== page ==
Photo Courtesy of Dmitry Bohdan
A boat crash on Saturday, August 18, sent one man to the hospital and resulted in damage to two boats.Police said they suspect alcohol played a role in the incident.
At 11:41 PM, Hopatcong Police were called to respond to a boat crash near the River Styx Bridge. Upon arrival police found two boats, about 1,500 feet into the cove, near Pavinci’s Restaurant. The Marine Division of the State Police were called but officers were not on patrol and the dispatcher estimated the response time would be over an hour. Without a marine response team, two Hopatcong Borough officers commandeered a civilian vessel from Johnny’s Marina and visited the crash site. Medical bags in hand, they found one boat with a large hole in the side and the other with scrapes.
The lesser damaged boat was driven by Lawrence Lohr. Police towed both boats to Johnny’s Marina where the drivers were questioned about the accident. Lohr’s statement to police was that he was unable to see the other boat in time because its running lights were not on. Just before the boats were about to collide, Lohr told police, he swerved, sideswiping the other boat.
The other driver told police Lohr was speeding in a “no wake” zone and before he had a chance to get out of the way, Lohr hit him. Police learned Lohr had allegedly been drinking prior to the incident and issued a standard field sobriety test, which he failed. Hopatcong Police then took Lohr into custody where he refusedto submit to a Breathalyzer test. Police then escorted the accused to the hospital where he was treated for minor head wounds, and blood samples were drawn to assess blood alcohol content, according to the report found on the Hopatcong Borough Police Department Facebook page.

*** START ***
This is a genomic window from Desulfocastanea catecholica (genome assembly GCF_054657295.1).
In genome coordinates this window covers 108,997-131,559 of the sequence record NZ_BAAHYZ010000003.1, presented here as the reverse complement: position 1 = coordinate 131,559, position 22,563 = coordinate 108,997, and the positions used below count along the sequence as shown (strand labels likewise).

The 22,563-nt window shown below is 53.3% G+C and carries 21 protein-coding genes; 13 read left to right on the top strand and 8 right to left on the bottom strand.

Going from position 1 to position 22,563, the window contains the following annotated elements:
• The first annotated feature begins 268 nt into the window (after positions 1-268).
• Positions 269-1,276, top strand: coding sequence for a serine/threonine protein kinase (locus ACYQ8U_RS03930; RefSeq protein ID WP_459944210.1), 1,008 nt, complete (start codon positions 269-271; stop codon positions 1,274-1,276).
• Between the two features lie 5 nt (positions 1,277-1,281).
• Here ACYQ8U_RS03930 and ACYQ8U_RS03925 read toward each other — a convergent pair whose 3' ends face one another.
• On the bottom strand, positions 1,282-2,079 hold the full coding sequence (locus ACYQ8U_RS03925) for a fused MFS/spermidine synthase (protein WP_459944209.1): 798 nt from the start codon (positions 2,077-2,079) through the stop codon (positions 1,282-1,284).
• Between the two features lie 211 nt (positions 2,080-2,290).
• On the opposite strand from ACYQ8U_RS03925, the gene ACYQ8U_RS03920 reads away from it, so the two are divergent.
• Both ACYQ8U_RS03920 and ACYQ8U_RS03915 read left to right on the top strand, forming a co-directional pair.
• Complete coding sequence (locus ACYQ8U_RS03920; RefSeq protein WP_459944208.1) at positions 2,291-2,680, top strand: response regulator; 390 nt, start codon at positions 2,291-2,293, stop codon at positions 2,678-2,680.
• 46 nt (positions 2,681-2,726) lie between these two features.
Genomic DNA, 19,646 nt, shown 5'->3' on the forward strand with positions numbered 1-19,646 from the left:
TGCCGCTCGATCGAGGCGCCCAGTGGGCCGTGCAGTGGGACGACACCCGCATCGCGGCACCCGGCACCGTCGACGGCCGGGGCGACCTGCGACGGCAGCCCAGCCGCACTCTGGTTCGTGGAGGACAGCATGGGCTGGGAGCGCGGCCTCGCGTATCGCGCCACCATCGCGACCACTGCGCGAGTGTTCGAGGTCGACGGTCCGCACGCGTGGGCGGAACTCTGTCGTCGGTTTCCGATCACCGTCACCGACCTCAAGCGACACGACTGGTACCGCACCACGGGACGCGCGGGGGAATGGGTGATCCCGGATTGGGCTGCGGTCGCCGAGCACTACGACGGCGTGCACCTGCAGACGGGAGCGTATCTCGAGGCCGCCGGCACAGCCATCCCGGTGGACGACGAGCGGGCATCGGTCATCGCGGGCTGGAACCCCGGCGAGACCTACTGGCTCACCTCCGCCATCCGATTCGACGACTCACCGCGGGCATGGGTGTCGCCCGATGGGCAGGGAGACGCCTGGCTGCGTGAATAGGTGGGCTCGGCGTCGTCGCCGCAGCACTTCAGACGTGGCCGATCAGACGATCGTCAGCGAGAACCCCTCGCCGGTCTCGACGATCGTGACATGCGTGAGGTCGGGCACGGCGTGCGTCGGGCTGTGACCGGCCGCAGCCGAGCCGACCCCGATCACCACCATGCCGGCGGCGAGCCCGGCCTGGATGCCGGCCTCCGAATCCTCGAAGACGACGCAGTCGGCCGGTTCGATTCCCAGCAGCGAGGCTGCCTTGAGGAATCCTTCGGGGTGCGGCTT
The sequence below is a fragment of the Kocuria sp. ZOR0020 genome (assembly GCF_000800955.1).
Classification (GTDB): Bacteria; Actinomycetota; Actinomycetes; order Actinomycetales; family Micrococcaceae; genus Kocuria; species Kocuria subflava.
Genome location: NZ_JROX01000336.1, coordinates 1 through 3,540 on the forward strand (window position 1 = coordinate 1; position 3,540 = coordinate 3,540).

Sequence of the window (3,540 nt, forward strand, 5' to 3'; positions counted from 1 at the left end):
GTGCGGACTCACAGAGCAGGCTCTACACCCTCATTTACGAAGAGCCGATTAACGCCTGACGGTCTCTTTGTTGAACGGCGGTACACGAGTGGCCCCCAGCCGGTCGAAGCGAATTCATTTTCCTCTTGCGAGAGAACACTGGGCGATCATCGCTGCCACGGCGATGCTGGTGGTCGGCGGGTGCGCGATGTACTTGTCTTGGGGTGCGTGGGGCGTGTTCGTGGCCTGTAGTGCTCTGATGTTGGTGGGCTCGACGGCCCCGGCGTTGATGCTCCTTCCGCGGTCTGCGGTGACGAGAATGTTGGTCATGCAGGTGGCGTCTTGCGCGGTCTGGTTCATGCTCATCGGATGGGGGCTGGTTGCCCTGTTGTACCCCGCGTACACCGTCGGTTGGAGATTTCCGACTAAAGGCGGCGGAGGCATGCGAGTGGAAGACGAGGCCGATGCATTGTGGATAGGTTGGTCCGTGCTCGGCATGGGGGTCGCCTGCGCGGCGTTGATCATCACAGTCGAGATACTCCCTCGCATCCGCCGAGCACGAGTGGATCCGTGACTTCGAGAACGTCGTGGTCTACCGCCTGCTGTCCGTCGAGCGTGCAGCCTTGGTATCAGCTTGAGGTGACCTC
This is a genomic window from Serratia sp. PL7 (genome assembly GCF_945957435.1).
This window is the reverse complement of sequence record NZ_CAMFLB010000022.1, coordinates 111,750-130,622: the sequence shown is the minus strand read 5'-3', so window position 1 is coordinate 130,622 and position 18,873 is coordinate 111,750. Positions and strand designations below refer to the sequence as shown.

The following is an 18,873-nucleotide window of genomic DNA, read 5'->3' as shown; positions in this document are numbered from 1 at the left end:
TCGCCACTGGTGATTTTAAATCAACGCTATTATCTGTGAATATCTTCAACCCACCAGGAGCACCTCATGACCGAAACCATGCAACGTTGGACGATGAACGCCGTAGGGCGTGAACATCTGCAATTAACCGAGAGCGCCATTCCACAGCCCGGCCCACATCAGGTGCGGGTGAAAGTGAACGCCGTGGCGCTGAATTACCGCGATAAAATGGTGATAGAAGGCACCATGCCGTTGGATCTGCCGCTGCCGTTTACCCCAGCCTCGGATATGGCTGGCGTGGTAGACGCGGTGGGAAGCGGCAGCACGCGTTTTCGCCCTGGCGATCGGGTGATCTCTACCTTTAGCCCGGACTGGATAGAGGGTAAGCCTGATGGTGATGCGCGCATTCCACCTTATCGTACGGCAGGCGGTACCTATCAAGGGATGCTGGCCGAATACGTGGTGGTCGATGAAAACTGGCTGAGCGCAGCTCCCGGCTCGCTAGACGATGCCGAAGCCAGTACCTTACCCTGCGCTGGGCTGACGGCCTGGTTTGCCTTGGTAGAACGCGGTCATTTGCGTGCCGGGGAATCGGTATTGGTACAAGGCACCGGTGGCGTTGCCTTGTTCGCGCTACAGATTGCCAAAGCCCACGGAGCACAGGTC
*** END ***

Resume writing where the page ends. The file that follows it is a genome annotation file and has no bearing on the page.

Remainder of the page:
This is the second alcohol-related boating accident reported by Lake Hopatcong News & Reviews this summer. Bob Kays, resident of Raccoon Island, voiced his concerns about the issue stating that this accident “proves the need for more marine police on the lake.” Kays recalled that his boat was almost hit by a driver who was not paying attention.
His concerns were echoed by resident and lake regular Patrick Gonabe.
“Perhaps having more patrolmen on the lake will help crack down on those unable to drive. Whether you’re in a boat, driving a car, or even riding your bike, you must know your limit and when to stop,” said Gonabe.
The Lake Hopatcong Foundation, has taken on the issue of increased police enforcement on the lake, with a group of volunteers working with state and local police to possibly increase patrols, particularly overnight.
“Improved police enforcement is definitely one of the concerns mentioned to us most frequently by the public,” said Lake Hopatcong Foundation president Jessica Murphy. “As such, we have made it a top priority, and we have a group of volunteers who have already put in many hours to come up with a plan to try to make our lake safer. The law enforcement officials have been incredibly helpful, too, so it’s an initiative with some good momentum. Let’s hope accidents like this one become increasingly rare.”